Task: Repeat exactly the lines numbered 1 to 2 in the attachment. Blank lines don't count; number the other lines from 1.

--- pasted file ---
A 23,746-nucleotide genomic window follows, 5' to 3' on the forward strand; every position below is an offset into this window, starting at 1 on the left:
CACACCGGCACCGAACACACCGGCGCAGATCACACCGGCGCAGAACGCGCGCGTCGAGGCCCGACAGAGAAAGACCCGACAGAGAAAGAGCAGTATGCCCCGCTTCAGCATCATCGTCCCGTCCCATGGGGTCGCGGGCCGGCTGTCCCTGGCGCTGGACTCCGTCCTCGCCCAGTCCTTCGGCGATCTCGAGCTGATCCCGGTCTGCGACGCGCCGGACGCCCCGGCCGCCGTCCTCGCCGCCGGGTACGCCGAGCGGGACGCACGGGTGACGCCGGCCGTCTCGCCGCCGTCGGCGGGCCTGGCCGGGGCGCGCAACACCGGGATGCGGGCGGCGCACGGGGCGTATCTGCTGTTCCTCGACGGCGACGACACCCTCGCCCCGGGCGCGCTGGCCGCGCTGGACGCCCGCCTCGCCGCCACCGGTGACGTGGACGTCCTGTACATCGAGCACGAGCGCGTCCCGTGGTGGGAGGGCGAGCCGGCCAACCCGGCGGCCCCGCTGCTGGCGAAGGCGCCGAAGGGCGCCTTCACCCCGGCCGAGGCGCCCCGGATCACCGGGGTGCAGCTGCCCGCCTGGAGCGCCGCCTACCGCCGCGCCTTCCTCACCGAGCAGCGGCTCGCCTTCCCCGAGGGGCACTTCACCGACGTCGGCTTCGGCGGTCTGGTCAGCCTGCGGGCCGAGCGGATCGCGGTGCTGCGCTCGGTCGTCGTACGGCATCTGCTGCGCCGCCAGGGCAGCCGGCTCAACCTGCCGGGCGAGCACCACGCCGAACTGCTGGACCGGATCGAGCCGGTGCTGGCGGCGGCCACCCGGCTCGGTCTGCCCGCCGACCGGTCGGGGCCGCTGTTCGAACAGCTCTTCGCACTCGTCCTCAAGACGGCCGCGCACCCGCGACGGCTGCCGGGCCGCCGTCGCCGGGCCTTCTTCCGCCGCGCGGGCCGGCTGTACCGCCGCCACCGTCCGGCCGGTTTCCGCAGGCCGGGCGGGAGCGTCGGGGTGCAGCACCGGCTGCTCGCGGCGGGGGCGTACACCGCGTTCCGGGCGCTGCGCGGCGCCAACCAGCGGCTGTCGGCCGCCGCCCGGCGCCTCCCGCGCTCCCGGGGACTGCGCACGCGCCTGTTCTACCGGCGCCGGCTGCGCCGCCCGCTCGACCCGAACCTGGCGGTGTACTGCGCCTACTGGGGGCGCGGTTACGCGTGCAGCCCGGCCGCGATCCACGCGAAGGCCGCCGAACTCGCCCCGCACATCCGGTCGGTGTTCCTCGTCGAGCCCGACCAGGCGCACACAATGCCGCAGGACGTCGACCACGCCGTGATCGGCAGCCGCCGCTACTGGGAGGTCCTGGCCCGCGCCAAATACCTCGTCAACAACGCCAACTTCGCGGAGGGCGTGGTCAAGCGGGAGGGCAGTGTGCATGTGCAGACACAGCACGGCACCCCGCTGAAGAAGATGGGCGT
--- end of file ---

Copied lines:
A 23,746-nucleotide genomic window follows, 5' to 3' on the forward strand; every position below is an offset into this window, starting at 1 on the left:
CACACCGGCACCGAACACACCGGCGCAGATCACACCGGCGCAGAACGCGCGCGTCGAGGCCCGACAGAGAAAGACCCGACAGAGAAAGAGCAGTATGCCCCGCTTCAGCATCATCGTCCCGTCCCATGGGGTCGCGGGCCGGCTGTCCCTGGCGCTGGACTCCGTCCTCGCCCAGTCCTTCGGCGATCTCGAGCTGATCCCGGTCTGCGACGCGCCGGACGCCCCGGCCGCCGTCCTCGCCGCCGGGTACGCCGAGCGGGACGCACGGGTGACGCCGGCCGTCTCGCCGCCGTCGGCGGGCCTGGCCGGGGCGCGCAACACCGGGATGCGGGCGGCGCACGGGGCGTATCTGCTGTTCCTCGACGGCGACGACACCCTCGCCCCGGGCGCGCTGGCCGCGCTGGACGCCCGCCTCGCCGCCACCGGTGACGTGGACGTCCTGTACATCGAGCACGAGCGCGTCCCGTGGTGGGAGGGCGAGCCGGCCAACCCGGCGGCCCCGCTGCTGGCGAAGGCGCCGAAGGGCGCCTTCACCCCGGCCGAGGCGCCCCGGATCACCGGGGTGCAGCTGCCCGCCTGGAGCGCCGCCTACCGCCGCGCCTTCCTCACCGAGCAGCGGCTCGCCTTCCCCGAGGGGCACTTCACCGACGTCGGCTTCGGCGGTCTGGTCAGCCTGCGGGCCGAGCGGATCGCGGTGCTGCGCTCGGTCGTCGTACGGCATCTGCTGCGCCGCCAGGGCAGCCGGCTCAACCTGCCGGGCGAGCACCACGCCGAACTGCTGGACCGGATCGAGCCGGTGCTGGCGGCGGCCACCCGGCTCGGTCTGCCCGCCGACCGGTCGGGGCCGCTGTTCGAACAGCTCTTCGCACTCGTCCTCAAGACGGCCGCGCACCCGCGACGGCTGCCGGGCCGCCGTCGCCGGGCCTTCTTCCGCCGCGCGGGCCGGCTGTACCGCCGCCACCGTCCGGCCGGTTTCCGCAGGCCGGGCGGGAGCGTCGGGGTGCAGCACCGGCTGCTCGCGGCGGGGGCGTACACCGCGTTCCGGGCGCTGCGCGGCGCCAACCAGCGGCTGTCGGCCGCCGCCCGGCGCCTCCCGCGCTCCCGGGGACTGCGCACGCGCCTGTTCTACCGGCGCCGGCTGCGCCGCCCGCTCGACCCGAACCTGGCGGTGTACTGCGCCTACTGGGGGCGCGGTTACGCGTGCAGCCCGGCCGCGATCCACGCGAAGGCCGCCGAACTCGCCCCGCACATCCGGTCGGTGTTCCTCGTCGAGCCCGACCAGGCGCACACAATGCCGCAGGACGTCGACCACGCCGTGATCGGCAGCCGCCGCTACTGGGAGGTCCTGGCCCGCGCCAAATACCTCGTCAACAACGCCAACTTCGCGGAGGGCGTGGTCAAGCGGGAGGGCAGTGTGCATGTGCAGACACAGCACGGCACCCCGCTGAAGAAGATGGGCGT